Tourism at Yellowstone National Park is down about 40 percent this summer after devastating floods wiped out roads in and around the park in June. Towns at two of the park's five entrances were completely cut off from it.
The raging flood waters took out big sections of paved roads in and near the park, and now the North Entrance from the neighboring town of Gardiner, Mont., is closed. It's expected to stay that way for at least a couple of years.
"Without park access, the Gardiner economy was falling apart," said Emil McCain, who owns a wildlife guiding company.
"Without the entrance into the national park, there wasn't a whole lot of draw for folks to come stay at our lodges or eat in our restaurants or even participate in other activities like river rafting or horseback riding," he explained.
About 900 people live in Gardiner, but each summer the town straddling the Yellowstone River is crowded with thousands of visitors staying in hotels and patronizing businesses that rely almost exclusively on park visitors.
In July, the park opened a lifeline: Improving an old dirt road from Gardiner into Yellowstone that is typically only used by bicyclists, hikers and one-way vehicle traffic.
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It took tons of heavy equipment work to make it more drivable, but now the Park Service is allowing a limited number of guide service vehicles to use the road to bring tourists into the park. It's still closed to private vehicles.
Wildlife guide Matt DeMassino says the Old Gardiner Road dates to the stagecoach era.
"This is the exact road that Teddy Roosevelt would have taken when he visited the park in 1903," said DeMassino. "And before that, Chester A. Arthur, first president to come visit the park, came in on this way, so I'm going to start calling it the Presidential Route."
A great experience for a few tourists
The road winds steeply through sagebrush hills toward the massive, steaming mineral deposits at Mammoth Hot Springs.
On a recent trip over the road, and after getting onto a still intact section of paved road, a guide driving a van full of tourists pulled over in a vast green landscape to view wildlife. After all of the rains the park got before the floods, the foliage is much greener than it normally would be in late July.
A moose nestled among some willows near a creek, and Harry Buis from the Netherlands looked through binoculars at a black bear. He and son Jean Leon were seeing Yellowstone for the first time.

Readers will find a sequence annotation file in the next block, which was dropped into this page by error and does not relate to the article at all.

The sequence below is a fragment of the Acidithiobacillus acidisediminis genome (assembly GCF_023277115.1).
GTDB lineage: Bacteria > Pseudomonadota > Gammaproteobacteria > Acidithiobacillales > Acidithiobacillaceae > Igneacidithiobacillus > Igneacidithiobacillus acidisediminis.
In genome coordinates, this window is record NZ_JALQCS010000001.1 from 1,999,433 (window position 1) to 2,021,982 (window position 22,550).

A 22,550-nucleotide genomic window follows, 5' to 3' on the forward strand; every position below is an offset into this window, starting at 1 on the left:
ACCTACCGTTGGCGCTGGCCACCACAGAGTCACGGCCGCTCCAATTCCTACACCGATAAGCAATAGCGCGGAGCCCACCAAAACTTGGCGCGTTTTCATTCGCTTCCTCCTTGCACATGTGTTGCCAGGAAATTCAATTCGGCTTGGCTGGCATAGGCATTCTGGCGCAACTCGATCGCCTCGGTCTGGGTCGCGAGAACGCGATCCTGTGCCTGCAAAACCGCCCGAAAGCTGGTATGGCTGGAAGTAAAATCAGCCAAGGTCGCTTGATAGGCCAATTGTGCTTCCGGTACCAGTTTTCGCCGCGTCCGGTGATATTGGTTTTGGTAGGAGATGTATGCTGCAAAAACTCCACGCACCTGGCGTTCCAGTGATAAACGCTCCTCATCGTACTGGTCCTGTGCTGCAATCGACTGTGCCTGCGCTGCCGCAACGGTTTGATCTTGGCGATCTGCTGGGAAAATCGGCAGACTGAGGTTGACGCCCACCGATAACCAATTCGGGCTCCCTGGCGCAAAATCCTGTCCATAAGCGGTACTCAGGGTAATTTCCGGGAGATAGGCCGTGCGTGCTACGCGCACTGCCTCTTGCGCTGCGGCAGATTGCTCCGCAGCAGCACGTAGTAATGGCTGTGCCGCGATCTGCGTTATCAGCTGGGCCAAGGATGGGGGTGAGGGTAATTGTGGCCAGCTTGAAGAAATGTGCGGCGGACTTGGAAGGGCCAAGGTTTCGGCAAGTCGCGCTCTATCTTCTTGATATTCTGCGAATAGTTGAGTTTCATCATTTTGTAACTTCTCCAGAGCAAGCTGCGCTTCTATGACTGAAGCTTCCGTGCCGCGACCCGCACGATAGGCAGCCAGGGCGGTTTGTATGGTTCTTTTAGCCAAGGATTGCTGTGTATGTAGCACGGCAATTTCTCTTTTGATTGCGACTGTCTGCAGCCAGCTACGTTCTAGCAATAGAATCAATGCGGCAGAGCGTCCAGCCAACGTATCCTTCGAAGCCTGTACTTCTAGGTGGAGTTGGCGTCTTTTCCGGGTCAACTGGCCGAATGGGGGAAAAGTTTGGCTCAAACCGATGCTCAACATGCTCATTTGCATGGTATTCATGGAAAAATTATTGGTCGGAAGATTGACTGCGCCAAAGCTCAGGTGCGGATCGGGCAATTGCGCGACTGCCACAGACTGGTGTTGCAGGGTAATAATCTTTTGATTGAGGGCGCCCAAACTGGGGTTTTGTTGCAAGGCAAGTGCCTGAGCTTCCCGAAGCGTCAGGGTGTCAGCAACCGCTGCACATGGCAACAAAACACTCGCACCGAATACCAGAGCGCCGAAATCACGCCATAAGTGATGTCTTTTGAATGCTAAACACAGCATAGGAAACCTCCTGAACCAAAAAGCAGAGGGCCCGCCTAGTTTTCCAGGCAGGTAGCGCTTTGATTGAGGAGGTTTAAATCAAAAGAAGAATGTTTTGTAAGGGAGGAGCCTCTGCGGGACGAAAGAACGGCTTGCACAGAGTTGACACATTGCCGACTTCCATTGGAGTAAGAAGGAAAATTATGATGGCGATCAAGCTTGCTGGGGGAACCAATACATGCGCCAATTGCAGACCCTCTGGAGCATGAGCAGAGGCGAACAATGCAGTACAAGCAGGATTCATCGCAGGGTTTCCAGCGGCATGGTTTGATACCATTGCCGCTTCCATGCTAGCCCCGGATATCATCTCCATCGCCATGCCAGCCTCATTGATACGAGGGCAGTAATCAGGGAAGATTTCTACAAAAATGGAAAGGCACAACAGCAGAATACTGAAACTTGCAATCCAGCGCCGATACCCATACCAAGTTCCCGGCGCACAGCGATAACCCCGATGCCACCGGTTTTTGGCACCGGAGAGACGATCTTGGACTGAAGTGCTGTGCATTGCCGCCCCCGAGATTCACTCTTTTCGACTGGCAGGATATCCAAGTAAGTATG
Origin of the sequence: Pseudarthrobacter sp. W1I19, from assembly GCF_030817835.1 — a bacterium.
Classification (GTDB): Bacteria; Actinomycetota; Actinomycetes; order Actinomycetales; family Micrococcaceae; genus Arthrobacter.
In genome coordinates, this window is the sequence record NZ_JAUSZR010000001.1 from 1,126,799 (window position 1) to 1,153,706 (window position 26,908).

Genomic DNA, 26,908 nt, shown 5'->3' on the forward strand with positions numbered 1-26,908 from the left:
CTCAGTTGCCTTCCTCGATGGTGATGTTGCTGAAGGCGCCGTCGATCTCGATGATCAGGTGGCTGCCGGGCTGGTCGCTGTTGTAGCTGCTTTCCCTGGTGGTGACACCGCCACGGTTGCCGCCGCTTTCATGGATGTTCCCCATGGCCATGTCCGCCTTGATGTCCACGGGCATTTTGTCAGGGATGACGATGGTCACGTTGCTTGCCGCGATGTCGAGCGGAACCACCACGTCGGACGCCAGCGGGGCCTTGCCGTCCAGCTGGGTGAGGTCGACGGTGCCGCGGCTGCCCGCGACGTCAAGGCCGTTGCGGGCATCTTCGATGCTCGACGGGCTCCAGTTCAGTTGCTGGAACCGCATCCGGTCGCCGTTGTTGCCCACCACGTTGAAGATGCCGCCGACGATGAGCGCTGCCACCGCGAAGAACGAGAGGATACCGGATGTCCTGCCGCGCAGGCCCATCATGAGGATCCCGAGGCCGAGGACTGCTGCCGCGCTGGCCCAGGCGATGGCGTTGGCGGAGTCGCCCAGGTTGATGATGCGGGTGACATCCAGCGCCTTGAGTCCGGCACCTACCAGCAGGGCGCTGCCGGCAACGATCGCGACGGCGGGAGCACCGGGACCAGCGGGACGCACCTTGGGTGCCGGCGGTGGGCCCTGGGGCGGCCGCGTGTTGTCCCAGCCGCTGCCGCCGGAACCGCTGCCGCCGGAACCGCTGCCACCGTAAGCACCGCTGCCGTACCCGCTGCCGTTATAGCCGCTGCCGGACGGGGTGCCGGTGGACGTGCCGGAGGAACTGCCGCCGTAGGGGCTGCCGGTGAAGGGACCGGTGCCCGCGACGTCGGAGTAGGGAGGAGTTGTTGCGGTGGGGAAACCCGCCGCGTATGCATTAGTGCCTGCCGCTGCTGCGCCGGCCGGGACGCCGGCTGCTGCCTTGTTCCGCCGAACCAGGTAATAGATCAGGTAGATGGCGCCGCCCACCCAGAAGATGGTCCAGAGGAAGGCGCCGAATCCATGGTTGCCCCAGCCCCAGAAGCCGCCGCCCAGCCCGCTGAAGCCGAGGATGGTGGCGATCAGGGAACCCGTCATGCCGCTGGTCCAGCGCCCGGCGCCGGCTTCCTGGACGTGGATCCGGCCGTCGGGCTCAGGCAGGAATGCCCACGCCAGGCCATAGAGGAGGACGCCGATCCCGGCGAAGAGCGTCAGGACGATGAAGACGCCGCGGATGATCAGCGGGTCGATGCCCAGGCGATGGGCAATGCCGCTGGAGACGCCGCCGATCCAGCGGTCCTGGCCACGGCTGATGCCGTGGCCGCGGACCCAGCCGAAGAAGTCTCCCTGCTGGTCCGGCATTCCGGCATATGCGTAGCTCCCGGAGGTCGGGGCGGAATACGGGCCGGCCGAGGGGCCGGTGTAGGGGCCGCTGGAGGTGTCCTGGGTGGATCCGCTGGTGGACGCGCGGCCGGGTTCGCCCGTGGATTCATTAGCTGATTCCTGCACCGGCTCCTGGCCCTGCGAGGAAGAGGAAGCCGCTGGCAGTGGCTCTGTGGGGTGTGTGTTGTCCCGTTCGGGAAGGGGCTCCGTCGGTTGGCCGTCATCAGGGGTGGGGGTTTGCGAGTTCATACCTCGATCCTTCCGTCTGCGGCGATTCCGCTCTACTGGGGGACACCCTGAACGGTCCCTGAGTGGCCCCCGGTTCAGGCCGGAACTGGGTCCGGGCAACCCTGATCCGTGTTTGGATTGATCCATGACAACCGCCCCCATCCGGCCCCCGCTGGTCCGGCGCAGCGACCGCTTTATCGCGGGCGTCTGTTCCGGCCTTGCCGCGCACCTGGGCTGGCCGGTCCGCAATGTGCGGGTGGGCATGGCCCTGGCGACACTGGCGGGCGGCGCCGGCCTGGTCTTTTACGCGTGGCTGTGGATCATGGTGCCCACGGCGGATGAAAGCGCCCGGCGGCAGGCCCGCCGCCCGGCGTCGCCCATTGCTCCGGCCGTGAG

"I loved the animals we saw and was really surprised that we saw the wolves. I didn't expect it," Jean Leon said.
In a normal summer, this northern loop of the park roads are often jammed with cars, which cluster up along narrow pull-outs when someone spots wildlife.
Lynn Harvey, visiting from Texas, had been planning to drive her rental car into the park. She didn't learn that the North Entrance from Gardiner was closed until she arrived in Montana. She signed on for the tour instead and wasn't disappointed.
"And with the whitewater rafting and the trips into the park, I don't think you miss out on anything," she said. "We don't feel like we missed out on anything besides the driving, and I'm glad."
On a recent weekend day, 30 tours like this went into the park through the entrance at Gardiner. That's compared to about 1,700 cars on a typical summer day.
Park is working to help neighboring towns
Yellowstone National Park Superintendent Cam Sholly says the goal is to open up as much of the park as possible for the benefit of tourists and the businesses that depend on their spending, which is more than $230 million a year on this end of the park alone.
"Whatever we can do to as quickly as possible regain some level of access for those communities is critical for us," Sholly said.
He says it will likely be years before there's a permanent fix to the park's entrance road at Gardiner. For now, the park is trying to strike a balance between allowing guides to use the Old Gardiner Road and making sure construction crews can pave it for tourists to start using it in the interim this fall.
"We all know it's not going to be normal," Sholly said. "We also know that it can't be just wide open on the Old Gardiner Road because if we don't give those contractors time to work and they don't finish the road before winter then that opens up a whole other host of problems that we'll have to deal with."
Tourist-dependent businesses in Gardiner are grateful that the park has restored at least some access, but Terese Petcoff with the chamber of commerce says the 30 or so tours going into the park each day won't keep all of the town's businesses afloat.
"Say you're a farmer, it's like your entire fields collapsing into a sinkhole," she said. "That's how I'd put it in comparison for people who aren't from around here or who haven't experienced a tourism economy."
Four hotels and three restaurants in Gardiner have already closed.
The Absaroka Lodge, built right above the banks of the Yellowstone River, with an occupancy of 41, is still open.
Kiana Linares works at the front desk and says the lower level in one of their buildings is vacant.
Linares says very few people are making reservations ahead of time now.
"I don't think we've actually had any people check in that had already booked tours," she said. "I think they are booking them as they get here once they realize they can't get in unless they book a tour or drive to West Yellowstone."
The West Entrance is about a three-hour drive from Gardiner.
Businesses here hope the planned improvements to the Old Gardiner Road will be successfully completed in October as planned. Every winter all four of the park's other entrances close, so road access from Gardiner, which is usually open year-round, could help the town have a good winter tourist season.
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